Going Green in Africa
Three in four of the world’s people without electricity are in Africa with around half the continent’s population, nearly 600 million, having no access. The covid pandemic has made the situation worse with the number without electricity going up after nearly a decade of progress in slowly reducing it.
Friends of the Earth Africa have recently published a report which looks at how to bring electricity to everyone with a 100% renewable energy system.
‘A Just Recovery Renewable Energy Plan for Africa’ found that shifting from the current mix of dirty energies to a fully renewable energy system is both technically and financially feasible, with over 300GW of new renewable energy needed by 2030 – a goal endorsed by the African Union – and over 2000GW by 2050. For comparison the European Union countries currently have around 200GW of wind power.
Africa is already feeling the impact of climate change strongly with droughts and floods threatening food supplies and livelihoods and impacts from rising sea levels and stronger storms around the coast including three devastating cyclones in the last three years .
Future climate change will see temperatures rising faster in Africa than in other inhabited parts of the world. Yet the average person in Africa is responsible less than a sixth of the emissions for an average European, and around a fifteenth of those for an average resident of the US.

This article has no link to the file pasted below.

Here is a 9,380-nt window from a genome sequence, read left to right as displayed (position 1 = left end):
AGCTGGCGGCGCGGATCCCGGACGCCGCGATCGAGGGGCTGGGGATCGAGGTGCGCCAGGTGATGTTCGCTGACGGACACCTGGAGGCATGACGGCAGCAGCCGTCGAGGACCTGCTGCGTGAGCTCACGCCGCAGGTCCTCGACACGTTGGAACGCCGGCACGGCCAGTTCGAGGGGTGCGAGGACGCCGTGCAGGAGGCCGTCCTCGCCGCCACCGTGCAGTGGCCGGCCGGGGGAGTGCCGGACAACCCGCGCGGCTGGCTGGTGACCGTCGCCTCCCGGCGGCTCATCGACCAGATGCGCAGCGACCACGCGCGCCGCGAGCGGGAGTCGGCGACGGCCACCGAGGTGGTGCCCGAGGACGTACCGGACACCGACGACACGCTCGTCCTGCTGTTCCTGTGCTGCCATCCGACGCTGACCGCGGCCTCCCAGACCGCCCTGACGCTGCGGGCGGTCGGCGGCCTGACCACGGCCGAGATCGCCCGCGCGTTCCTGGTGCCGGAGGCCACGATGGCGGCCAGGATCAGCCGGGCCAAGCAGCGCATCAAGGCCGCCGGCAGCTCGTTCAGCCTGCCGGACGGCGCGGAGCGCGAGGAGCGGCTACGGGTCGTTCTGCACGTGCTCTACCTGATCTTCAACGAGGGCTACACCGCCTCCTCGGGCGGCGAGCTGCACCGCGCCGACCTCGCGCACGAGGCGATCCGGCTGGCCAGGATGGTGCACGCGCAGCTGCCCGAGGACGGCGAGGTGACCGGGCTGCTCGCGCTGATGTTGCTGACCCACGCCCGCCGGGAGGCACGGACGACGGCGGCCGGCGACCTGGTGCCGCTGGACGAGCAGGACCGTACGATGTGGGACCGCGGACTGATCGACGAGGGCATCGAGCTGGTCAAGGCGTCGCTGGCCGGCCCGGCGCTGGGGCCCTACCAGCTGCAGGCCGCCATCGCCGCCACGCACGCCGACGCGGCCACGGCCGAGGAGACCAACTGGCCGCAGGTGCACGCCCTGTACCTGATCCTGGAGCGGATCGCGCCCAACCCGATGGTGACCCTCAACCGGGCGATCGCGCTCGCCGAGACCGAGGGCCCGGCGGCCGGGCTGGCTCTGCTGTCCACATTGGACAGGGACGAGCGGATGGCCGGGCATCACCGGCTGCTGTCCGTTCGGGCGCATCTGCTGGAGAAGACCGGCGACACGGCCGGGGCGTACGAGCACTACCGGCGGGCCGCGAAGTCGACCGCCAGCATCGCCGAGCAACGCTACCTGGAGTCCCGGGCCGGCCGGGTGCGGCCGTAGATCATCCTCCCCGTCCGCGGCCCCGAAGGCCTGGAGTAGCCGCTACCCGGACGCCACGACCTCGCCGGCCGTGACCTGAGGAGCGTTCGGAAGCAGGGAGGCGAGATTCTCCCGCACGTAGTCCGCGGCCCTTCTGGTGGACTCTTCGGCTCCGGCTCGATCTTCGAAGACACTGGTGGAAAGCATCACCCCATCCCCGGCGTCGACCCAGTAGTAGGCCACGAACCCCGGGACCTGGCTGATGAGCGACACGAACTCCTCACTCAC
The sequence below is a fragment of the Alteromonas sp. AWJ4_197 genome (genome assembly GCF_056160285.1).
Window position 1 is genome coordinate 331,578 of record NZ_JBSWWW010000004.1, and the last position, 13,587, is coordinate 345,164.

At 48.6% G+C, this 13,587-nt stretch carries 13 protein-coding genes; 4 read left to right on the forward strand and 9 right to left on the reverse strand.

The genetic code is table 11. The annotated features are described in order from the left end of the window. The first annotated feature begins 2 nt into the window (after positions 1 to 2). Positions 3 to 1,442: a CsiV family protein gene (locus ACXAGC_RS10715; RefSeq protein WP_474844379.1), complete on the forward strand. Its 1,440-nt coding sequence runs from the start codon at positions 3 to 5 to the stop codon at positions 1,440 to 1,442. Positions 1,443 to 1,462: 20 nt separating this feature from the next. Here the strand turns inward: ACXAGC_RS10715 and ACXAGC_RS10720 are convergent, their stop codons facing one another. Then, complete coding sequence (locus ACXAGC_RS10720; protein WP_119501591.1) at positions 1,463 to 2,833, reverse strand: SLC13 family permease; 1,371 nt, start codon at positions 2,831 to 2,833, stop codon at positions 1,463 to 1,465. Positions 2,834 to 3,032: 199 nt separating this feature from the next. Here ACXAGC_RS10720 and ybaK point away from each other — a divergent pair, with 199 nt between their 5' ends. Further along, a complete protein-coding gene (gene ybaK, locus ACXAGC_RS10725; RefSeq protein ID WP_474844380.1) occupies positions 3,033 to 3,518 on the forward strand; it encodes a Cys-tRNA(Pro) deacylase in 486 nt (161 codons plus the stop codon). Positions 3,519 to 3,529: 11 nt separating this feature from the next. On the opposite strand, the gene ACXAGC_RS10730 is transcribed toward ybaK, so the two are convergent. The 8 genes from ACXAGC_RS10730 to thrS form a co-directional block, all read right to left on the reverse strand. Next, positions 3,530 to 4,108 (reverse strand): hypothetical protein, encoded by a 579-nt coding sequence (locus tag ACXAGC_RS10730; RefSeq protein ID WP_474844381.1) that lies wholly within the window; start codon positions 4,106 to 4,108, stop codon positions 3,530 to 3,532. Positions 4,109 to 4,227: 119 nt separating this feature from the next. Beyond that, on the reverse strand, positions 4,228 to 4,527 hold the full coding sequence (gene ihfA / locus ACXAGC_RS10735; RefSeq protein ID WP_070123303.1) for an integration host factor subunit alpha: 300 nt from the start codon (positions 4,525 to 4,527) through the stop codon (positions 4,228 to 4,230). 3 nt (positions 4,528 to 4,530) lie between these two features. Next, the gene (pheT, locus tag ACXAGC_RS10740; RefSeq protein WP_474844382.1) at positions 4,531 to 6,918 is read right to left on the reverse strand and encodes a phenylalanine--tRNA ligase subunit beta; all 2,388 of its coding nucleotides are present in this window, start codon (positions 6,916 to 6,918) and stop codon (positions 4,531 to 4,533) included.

Africa has huge potential to create renewable electricity, especially from solar and wind. The potential for these existing renewables technologies in Africa is a thousand times the expected future demand, yet progress on installing renewables is far behind the rest of the world.
The starting point for this plan is to create an energy system that is socially owned and democratically controlled, acting to serve communities, protect nature and respect land rights. Renewable energy systems are automatically decentralised rather than centralised like current systems which rely on a small number of massive fossil-fuel power stations. This suits local control, creates local jobs and minimises the losses of transporting electricity long distances.
The other key ingredient of the plan is a just transition for worker in fossil fuels to the seven million new jobs in renewables that the report predicts by 2050.
This transition would require an investment of about $130bn a year, starting with some of the covid recovery money that countries are planning to spend but also part funded by climate finance from industrialised countries under the UN climate agreements.
Last week I wrote about China’s decision to stop funding coal projects overseas. In future, this same investment stream could instead be wiring up Africa with renewable energy.
Even if we in industrialised countries didn’t owe a historical debt for being among the first nations to start changing the climate, helping countries reduce emissions around the world is very much in our own survival interest.
Despite its huge renewable energy potential most African countries are still heavily dependent on fossil fuels. For the sake of Africa, and the global climate, it’s time to turn that around.
Dr Richard Dixon is Director of Friends of the Earth Scotland. A version of this article appeared in The Scotsman on 7 October 2021.